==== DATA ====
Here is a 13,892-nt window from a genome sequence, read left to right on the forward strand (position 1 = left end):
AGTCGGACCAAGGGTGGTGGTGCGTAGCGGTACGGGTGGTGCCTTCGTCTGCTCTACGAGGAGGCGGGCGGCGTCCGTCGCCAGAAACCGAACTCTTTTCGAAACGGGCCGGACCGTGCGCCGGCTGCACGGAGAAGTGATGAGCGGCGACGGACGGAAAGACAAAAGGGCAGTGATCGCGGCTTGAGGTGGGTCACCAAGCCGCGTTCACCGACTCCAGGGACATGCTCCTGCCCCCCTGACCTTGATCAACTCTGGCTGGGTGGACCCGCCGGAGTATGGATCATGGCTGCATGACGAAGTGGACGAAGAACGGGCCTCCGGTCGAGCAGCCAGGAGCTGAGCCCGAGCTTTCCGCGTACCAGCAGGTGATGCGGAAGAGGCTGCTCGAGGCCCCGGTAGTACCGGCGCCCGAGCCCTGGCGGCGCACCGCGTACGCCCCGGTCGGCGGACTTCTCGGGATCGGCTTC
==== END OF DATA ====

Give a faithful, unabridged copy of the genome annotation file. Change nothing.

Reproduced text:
Here is a 13,892-nt window from a genome sequence, read left to right on the forward strand (position 1 = left end):
AGTCGGACCAAGGGTGGTGGTGCGTAGCGGTACGGGTGGTGCCTTCGTCTGCTCTACGAGGAGGCGGGCGGCGTCCGTCGCCAGAAACCGAACTCTTTTCGAAACGGGCCGGACCGTGCGCCGGCTGCACGGAGAAGTGATGAGCGGCGACGGACGGAAAGACAAAAGGGCAGTGATCGCGGCTTGAGGTGGGTCACCAAGCCGCGTTCACCGACTCCAGGGACATGCTCCTGCCCCCCTGACCTTGATCAACTCTGGCTGGGTGGACCCGCCGGAGTATGGATCATGGCTGCATGACGAAGTGGACGAAGAACGGGCCTCCGGTCGAGCAGCCAGGAGCTGAGCCCGAGCTTTCCGCGTACCAGCAGGTGATGCGGAAGAGGCTGCTCGAGGCCCCGGTAGTACCGGCGCCCGAGCCCTGGCGGCGCACCGCGTACGCCCCGGTCGGCGGACTTCTCGGGATCGGCTTC